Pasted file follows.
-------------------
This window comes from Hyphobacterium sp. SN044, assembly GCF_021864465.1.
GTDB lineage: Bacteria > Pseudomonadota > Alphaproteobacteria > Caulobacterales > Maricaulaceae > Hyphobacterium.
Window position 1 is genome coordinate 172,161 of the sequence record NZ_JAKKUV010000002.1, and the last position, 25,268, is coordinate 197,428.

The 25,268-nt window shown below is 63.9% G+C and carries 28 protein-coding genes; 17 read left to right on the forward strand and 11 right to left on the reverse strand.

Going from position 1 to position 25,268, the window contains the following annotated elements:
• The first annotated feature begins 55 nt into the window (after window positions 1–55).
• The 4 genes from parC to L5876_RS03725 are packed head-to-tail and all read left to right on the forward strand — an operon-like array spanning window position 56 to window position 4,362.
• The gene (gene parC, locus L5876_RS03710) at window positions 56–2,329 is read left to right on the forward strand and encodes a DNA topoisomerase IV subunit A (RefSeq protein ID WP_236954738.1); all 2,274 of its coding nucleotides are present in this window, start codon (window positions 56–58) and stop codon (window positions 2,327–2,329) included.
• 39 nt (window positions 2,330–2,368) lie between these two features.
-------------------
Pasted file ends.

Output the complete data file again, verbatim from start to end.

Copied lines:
This window comes from Hyphobacterium sp. SN044, assembly GCF_021864465.1.
GTDB lineage: Bacteria > Pseudomonadota > Alphaproteobacteria > Caulobacterales > Maricaulaceae > Hyphobacterium.
Window position 1 is genome coordinate 172,161 of the sequence record NZ_JAKKUV010000002.1, and the last position, 25,268, is coordinate 197,428.

The 25,268-nt window shown below is 63.9% G+C and carries 28 protein-coding genes; 17 read left to right on the forward strand and 11 right to left on the reverse strand.

Going from position 1 to position 25,268, the window contains the following annotated elements:
• The first annotated feature begins 55 nt into the window (after window positions 1–55).
• The 4 genes from parC to L5876_RS03725 are packed head-to-tail and all read left to right on the forward strand — an operon-like array spanning window position 56 to window position 4,362.
• The gene (gene parC, locus L5876_RS03710) at window positions 56–2,329 is read left to right on the forward strand and encodes a DNA topoisomerase IV subunit A (RefSeq protein ID WP_236954738.1); all 2,274 of its coding nucleotides are present in this window, start codon (window positions 56–58) and stop codon (window positions 2,327–2,329) included.
• 39 nt (window positions 2,330–2,368) lie between these two features.